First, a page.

All Things Considered
All Things Considered
Monday, August 16, 2010

Minnesota Public Radio Stories

  • Minneapolis Mayor R.T. RybakRybak proposes no spending cuts, 6.5% tax hike
    Minneapolis Mayor R.T. Rybak announced Monday he will not ask city departments to cut their budgets next year. He is asking for a 6.5 percent property tax increase, which will largely cover the city's obligation to pay into two closed retirement funds.5:20 p.m.
  • WalleyeStudy: Walleye reproduction not affected by Miss. River chemicals
    A new study finds walleye in the Mississippi River are consistently exposed to emerging contaminants such as pharmaceuticals. But the chemicals are apparently not affecting the reproductive systems of the state's iconic sport fish.5:24 p.m.
  • Dayton calls for less aggressive 'trackers'
    Democratic candidate for governor Mark Dayton is calling on the state Republican Party and Tom Emmer's campaign for governor to tell their political trackers to stop harassing him.5:50 p.m.

National Public Radio Stories

  • Pakistan Warns Of More Floods As Heavy Rains Fall
    Pakistan has been devastated by floods, and more rain is on the way. There is rising concern that aid will not reach the millions affected by the disaster before waterborne diseases, malnutrition and exposure take their toll.
  • The Pakistan Aid Crisis
    NPR's Michele Norris talks to Molly Kinder, a senior policy analyst at the Center for Global Development, who is leading the center's work on a U.S. development strategy for Pakistan. They discuss why relief has been slow to reach the flood-hit country.
  • Trouble For The Euro? Not In Estonia
    The debt crisis among some of the 16 countries that use the euro caused a sharp drop in the currency's value. That led to speculation that the currency's very existence could be in question. But in Estonia, a former Soviet republic and now a member of the EU, many can't wait to adopt the currency.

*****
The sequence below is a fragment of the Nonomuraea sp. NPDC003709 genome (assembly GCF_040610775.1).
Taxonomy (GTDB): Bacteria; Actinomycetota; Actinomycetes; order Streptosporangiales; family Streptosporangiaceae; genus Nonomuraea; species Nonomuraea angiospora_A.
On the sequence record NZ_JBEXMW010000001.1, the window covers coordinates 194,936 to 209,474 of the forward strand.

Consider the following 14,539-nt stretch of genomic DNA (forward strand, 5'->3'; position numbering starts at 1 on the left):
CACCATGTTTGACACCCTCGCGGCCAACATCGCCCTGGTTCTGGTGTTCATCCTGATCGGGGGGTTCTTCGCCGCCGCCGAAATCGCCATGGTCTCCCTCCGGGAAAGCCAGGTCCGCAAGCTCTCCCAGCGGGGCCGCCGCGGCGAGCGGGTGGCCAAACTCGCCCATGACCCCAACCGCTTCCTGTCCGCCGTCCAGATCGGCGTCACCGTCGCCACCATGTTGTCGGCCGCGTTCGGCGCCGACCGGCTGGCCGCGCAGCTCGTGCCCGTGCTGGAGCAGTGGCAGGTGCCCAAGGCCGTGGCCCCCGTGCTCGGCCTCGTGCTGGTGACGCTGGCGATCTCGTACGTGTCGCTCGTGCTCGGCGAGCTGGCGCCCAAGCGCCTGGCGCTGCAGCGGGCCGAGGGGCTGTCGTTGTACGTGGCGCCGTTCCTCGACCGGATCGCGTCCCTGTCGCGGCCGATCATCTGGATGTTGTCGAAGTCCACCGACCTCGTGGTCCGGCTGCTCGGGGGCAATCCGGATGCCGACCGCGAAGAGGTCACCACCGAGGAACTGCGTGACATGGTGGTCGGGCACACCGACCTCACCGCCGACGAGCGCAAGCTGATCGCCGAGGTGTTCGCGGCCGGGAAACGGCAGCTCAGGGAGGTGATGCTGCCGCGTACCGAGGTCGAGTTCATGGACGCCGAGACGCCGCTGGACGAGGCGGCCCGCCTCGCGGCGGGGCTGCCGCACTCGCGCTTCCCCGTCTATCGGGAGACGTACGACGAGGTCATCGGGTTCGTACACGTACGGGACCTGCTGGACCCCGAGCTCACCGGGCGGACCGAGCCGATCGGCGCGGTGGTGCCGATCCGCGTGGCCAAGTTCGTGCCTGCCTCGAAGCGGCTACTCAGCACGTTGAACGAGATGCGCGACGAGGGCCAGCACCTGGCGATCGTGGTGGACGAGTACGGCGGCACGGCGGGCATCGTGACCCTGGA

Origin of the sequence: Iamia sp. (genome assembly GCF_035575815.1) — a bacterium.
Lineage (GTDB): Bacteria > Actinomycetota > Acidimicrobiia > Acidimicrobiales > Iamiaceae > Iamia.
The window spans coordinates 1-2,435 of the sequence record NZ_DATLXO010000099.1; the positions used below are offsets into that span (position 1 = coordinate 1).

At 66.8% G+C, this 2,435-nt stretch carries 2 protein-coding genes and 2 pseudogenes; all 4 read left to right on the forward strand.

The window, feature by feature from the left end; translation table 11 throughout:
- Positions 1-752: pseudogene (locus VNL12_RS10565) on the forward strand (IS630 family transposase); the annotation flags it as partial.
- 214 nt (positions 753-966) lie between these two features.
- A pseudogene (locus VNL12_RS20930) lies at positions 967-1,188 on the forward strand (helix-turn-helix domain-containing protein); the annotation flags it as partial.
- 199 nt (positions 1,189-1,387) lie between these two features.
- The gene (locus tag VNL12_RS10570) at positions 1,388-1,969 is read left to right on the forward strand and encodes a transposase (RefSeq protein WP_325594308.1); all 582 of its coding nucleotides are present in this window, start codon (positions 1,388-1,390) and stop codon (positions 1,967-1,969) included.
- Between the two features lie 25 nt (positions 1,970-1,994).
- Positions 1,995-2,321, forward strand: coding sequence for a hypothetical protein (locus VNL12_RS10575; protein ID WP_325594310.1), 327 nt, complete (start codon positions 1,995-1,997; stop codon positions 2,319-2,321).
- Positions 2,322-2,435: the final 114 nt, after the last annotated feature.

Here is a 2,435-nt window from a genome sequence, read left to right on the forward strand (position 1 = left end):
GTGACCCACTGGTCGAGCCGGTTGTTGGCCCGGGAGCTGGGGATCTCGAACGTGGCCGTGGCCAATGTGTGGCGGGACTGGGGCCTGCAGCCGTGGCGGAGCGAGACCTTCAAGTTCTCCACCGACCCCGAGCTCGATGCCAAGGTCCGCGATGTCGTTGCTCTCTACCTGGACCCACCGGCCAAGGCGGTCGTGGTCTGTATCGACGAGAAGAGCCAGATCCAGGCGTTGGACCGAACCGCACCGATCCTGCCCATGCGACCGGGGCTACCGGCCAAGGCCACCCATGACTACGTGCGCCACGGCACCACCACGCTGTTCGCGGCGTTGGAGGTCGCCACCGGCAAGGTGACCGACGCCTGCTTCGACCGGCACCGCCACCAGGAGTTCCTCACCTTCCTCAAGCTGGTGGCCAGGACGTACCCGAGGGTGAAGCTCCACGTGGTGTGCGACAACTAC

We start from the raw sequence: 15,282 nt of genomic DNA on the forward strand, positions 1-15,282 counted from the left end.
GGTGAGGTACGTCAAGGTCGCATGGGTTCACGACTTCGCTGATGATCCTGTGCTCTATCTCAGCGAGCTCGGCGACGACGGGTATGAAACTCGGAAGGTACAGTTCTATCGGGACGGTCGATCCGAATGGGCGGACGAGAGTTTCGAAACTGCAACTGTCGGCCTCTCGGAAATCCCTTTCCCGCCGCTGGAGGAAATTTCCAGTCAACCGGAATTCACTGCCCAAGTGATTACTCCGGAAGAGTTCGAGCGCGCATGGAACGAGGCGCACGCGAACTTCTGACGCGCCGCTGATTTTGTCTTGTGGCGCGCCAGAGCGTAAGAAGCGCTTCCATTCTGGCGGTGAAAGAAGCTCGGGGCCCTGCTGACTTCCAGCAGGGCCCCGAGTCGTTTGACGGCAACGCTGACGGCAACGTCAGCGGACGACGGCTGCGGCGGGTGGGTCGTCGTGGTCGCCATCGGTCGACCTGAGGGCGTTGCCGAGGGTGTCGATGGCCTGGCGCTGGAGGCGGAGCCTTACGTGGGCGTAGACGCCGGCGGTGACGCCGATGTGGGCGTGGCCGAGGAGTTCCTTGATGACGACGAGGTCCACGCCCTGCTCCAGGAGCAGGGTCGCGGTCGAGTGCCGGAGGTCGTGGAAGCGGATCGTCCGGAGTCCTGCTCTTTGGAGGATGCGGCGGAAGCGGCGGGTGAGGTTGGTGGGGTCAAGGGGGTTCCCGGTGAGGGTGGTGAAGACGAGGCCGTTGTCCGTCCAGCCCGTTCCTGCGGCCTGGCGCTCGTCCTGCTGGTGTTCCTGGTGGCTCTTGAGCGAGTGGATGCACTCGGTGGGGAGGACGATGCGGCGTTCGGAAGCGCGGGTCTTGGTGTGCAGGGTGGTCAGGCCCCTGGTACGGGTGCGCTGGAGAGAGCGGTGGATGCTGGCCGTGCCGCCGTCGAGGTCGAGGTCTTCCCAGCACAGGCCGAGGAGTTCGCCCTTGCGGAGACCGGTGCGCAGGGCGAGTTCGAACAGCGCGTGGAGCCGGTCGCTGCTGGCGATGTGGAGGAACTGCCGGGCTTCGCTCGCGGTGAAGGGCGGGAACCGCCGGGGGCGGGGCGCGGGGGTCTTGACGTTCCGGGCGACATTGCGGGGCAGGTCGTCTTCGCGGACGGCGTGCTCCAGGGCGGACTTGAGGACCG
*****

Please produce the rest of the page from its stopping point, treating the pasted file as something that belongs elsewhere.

• Forget Random Matches: Find A Dorm Mate Online
    A growing number of colleges and universities are offering Web-based programs that let students pick their own roommates. Two dozen schools -- including Rutgers, Tulane, Sacred Heart and Mount Ida -- use a service called RoommateClick. Roommates Warren Zimmer and Dan Fissel say it made moving in less awkward.
  • How Black People May Or May Not Use Twitter
    Farhad Manjoo wrote a recent Slate article called "How Black People Use Twitter." Online backlash from the black community was swift and harsh
  • 8 Killed In Off-Road Race In California
    NPR's Robert Siegel talks to Wayne Nosala of the California Off-Road Vehicle Association about the California 200 Race this past weekend. Eight people were killed and at least 12 wounded when a truck lost control and went into a crowd of spectators.
  • Mexico's Drug War Hits Historic Border Cantinas
    The country's drug violence has ruined border tourism and forced residents in border cities to flee. Three famous Prohibition-era border bars, all founded in the 1920s, are in jeopardy. Survival has meant paying off local thugs for security, and paying employees out of pocket.
  • Proud And Unpretentious: Lessons From John Irving
    When Joshua Braff was an M.F.A. student, his classmates smirked when he announced that John Irving was one of his favorite authors. But he's proud of his love for The World According to Garp; Braff says Irving's characters live and breathe before, during and after the story ends.
  • Monkey Business: Fairness Isn't Just A Human Trait
    Humans and monkeys share more than physical evolutionary heritage -- they share many behavioral traits, too, like the concepts of fairness and curiosity. Monkeys, like humans, are able to recognize when they receive less than someone else.
  • R.I.P., Carolyn Jensen Chadwick
    A friend and colleague passed away over the weekend, after a long battle with cancer: Carolyn Jensen Chadwick.

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